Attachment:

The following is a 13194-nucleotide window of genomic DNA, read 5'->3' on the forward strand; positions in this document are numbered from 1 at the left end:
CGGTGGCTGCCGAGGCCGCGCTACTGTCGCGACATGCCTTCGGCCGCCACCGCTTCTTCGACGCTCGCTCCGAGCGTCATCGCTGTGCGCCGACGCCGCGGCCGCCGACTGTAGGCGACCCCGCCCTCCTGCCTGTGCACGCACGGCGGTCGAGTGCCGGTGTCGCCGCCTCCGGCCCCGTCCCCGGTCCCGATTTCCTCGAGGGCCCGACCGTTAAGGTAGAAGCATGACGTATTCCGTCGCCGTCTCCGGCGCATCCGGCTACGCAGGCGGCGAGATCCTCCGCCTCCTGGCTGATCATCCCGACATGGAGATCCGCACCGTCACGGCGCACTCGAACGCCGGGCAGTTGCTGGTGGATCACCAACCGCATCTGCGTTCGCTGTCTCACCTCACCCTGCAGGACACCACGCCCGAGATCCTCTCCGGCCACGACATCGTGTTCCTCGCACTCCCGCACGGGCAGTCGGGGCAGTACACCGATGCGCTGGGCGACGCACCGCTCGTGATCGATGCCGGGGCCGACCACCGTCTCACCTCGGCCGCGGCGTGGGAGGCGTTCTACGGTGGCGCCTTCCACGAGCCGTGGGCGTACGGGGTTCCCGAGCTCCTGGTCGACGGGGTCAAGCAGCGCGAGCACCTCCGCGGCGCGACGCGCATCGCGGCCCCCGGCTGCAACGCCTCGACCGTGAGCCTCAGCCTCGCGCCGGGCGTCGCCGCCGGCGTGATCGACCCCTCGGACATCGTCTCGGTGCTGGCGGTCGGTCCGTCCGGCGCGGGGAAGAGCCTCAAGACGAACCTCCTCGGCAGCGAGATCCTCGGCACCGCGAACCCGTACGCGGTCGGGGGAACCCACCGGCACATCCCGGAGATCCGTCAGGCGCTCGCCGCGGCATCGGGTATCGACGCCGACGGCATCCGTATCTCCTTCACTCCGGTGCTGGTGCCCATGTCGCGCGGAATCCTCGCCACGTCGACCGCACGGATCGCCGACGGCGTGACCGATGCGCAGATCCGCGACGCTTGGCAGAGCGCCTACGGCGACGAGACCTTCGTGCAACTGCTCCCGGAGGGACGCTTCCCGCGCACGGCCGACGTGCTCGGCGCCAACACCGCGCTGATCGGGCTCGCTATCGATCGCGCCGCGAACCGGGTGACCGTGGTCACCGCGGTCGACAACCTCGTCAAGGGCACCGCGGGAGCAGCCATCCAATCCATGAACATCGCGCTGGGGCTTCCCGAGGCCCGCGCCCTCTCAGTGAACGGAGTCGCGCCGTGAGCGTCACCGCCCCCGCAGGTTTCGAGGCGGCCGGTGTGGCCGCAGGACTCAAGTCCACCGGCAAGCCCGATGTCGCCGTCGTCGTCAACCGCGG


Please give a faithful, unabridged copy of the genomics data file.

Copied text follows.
The following is a 13194-nucleotide window of genomic DNA, read 5'->3' on the forward strand; positions in this document are numbered from 1 at the left end:
CGGTGGCTGCCGAGGCCGCGCTACTGTCGCGACATGCCTTCGGCCGCCACCGCTTCTTCGACGCTCGCTCCGAGCGTCATCGCTGTGCGCCGACGCCGCGGCCGCCGACTGTAGGCGACCCCGCCCTCCTGCCTGTGCACGCACGGCGGTCGAGTGCCGGTGTCGCCGCCTCCGGCCCCGTCCCCGGTCCCGATTTCCTCGAGGGCCCGACCGTTAAGGTAGAAGCATGACGTATTCCGTCGCCGTCTCCGGCGCATCCGGCTACGCAGGCGGCGAGATCCTCCGCCTCCTGGCTGATCATCCCGACATGGAGATCCGCACCGTCACGGCGCACTCGAACGCCGGGCAGTTGCTGGTGGATCACCAACCGCATCTGCGTTCGCTGTCTCACCTCACCCTGCAGGACACCACGCCCGAGATCCTCTCCGGCCACGACATCGTGTTCCTCGCACTCCCGCACGGGCAGTCGGGGCAGTACACCGATGCGCTGGGCGACGCACCGCTCGTGATCGATGCCGGGGCCGACCACCGTCTCACCTCGGCCGCGGCGTGGGAGGCGTTCTACGGTGGCGCCTTCCACGAGCCGTGGGCGTACGGGGTTCCCGAGCTCCTGGTCGACGGGGTCAAGCAGCGCGAGCACCTCCGCGGCGCGACGCGCATCGCGGCCCCCGGCTGCAACGCCTCGACCGTGAGCCTCAGCCTCGCGCCGGGCGTCGCCGCCGGCGTGATCGACCCCTCGGACATCGTCTCGGTGCTGGCGGTCGGTCCGTCCGGCGCGGGGAAGAGCCTCAAGACGAACCTCCTCGGCAGCGAGATCCTCGGCACCGCGAACCCGTACGCGGTCGGGGGAACCCACCGGCACATCCCGGAGATCCGTCAGGCGCTCGCCGCGGCATCGGGTATCGACGCCGACGGCATCCGTATCTCCTTCACTCCGGTGCTGGTGCCCATGTCGCGCGGAATCCTCGCCACGTCGACCGCACGGATCGCCGACGGCGTGACCGATGCGCAGATCCGCGACGCTTGGCAGAGCGCCTACGGCGACGAGACCTTCGTGCAACTGCTCCCGGAGGGACGCTTCCCGCGCACGGCCGACGTGCTCGGCGCCAACACCGCGCTGATCGGGCTCGCTATCGATCGCGCCGCGAACCGGGTGACCGTGGTCACCGCGGTCGACAACCTCGTCAAGGGCACCGCGGGAGCAGCCATCCAATCCATGAACATCGCGCTGGGGCTTCCCGAGGCCCGCGCCCTCTCAGTGAACGGAGTCGCGCCGTGAGCGTCACCGCCCCCGCAGGTTTCGAGGCGGCCGGTGTGGCCGCAGGACTCAAGTCCACCGGCAAGCCCGATGTCGCCGTCGTCGTCAACCGCGG